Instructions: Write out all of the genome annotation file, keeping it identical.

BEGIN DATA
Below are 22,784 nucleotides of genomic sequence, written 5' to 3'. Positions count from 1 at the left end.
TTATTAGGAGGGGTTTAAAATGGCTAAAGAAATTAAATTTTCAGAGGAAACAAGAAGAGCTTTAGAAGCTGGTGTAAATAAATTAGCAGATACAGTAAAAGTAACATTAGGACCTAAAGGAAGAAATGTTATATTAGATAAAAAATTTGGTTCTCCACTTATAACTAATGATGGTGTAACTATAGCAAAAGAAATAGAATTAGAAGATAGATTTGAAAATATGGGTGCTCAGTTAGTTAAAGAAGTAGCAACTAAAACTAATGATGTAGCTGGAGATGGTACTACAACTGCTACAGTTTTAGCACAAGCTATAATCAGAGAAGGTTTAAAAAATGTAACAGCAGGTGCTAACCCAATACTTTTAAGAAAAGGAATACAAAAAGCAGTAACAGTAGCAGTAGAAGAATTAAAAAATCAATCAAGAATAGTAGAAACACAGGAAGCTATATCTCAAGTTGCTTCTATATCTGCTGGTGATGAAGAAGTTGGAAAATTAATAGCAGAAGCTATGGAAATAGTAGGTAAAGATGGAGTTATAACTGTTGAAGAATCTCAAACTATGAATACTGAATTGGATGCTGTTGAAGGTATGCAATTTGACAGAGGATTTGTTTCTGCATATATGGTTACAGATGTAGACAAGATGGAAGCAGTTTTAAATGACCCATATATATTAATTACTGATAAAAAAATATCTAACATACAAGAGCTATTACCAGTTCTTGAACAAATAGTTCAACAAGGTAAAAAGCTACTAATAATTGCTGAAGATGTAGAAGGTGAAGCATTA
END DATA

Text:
Below are 22,784 nucleotides of genomic sequence, written 5' to 3'. Positions count from 1 at the left end.
TTATTAGGAGGGGTTTAAAATGGCTAAAGAAATTAAATTTTCAGAGGAAACAAGAAGAGCTTTAGAAGCTGGTGTAAATAAATTAGCAGATACAGTAAAAGTAACATTAGGACCTAAAGGAAGAAATGTTATATTAGATAAAAAATTTGGTTCTCCACTTATAACTAATGATGGTGTAACTATAGCAAAAGAAATAGAATTAGAAGATAGATTTGAAAATATGGGTGCTCAGTTAGTTAAAGAAGTAGCAACTAAAACTAATGATGTAGCTGGAGATGGTACTACAACTGCTACAGTTTTAGCACAAGCTATAATCAGAGAAGGTTTAAAAAATGTAACAGCAGGTGCTAACCCAATACTTTTAAGAAAAGGAATACAAAAAGCAGTAACAGTAGCAGTAGAAGAATTAAAAAATCAATCAAGAATAGTAGAAACACAGGAAGCTATATCTCAAGTTGCTTCTATATCTGCTGGTGATGAAGAAGTTGGAAAATTAATAGCAGAAGCTATGGAAATAGTAGGTAAAGATGGAGTTATAACTGTTGAAGAATCTCAAACTATGAATACTGAATTGGATGCTGTTGAAGGTATGCAATTTGACAGAGGATTTGTTTCTGCATATATGGTTACAGATGTAGACAAGATGGAAGCAGTTTTAAATGACCCATATATATTAATTACTGATAAAAAAATATCTAACATACAAGAGCTATTACCAGTTCTTGAACAAATAGTTCAACAAGGTAAAAAGCTACTAATAATTGCTGAAGATGTAGAAGGTGAAGCATTA